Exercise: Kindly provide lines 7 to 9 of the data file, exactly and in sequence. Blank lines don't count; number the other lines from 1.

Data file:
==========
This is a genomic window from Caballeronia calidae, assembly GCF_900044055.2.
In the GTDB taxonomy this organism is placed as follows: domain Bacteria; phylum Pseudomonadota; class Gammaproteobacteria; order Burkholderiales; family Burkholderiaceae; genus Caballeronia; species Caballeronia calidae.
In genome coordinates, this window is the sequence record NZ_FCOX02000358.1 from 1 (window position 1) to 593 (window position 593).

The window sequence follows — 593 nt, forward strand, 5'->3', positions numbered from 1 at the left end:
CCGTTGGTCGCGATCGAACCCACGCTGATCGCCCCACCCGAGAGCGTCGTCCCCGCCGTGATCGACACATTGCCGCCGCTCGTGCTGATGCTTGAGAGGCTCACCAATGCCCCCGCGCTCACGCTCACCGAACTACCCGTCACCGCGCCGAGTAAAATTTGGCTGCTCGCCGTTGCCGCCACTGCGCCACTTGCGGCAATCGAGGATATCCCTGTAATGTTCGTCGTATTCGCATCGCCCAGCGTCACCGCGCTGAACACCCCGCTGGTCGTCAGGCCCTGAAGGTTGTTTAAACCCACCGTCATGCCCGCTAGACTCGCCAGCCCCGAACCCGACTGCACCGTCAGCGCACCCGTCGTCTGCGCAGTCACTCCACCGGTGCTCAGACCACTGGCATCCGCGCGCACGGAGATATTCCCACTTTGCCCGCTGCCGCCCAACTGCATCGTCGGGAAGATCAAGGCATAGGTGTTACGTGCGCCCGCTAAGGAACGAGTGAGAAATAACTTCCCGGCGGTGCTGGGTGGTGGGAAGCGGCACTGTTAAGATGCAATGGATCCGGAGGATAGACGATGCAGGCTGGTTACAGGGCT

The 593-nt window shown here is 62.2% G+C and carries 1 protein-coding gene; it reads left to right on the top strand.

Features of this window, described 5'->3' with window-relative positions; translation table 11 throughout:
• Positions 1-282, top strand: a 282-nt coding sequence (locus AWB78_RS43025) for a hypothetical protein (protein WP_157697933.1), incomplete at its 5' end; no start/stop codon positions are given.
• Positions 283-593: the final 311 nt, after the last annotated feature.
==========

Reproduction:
Features of this window, described 5'->3' with window-relative positions; translation table 11 throughout:
• Positions 1-282, top strand: a 282-nt coding sequence (locus AWB78_RS43025) for a hypothetical protein (protein WP_157697933.1), incomplete at its 5' end; no start/stop codon positions are given.
• Positions 283-593: the final 311 nt, after the last annotated feature.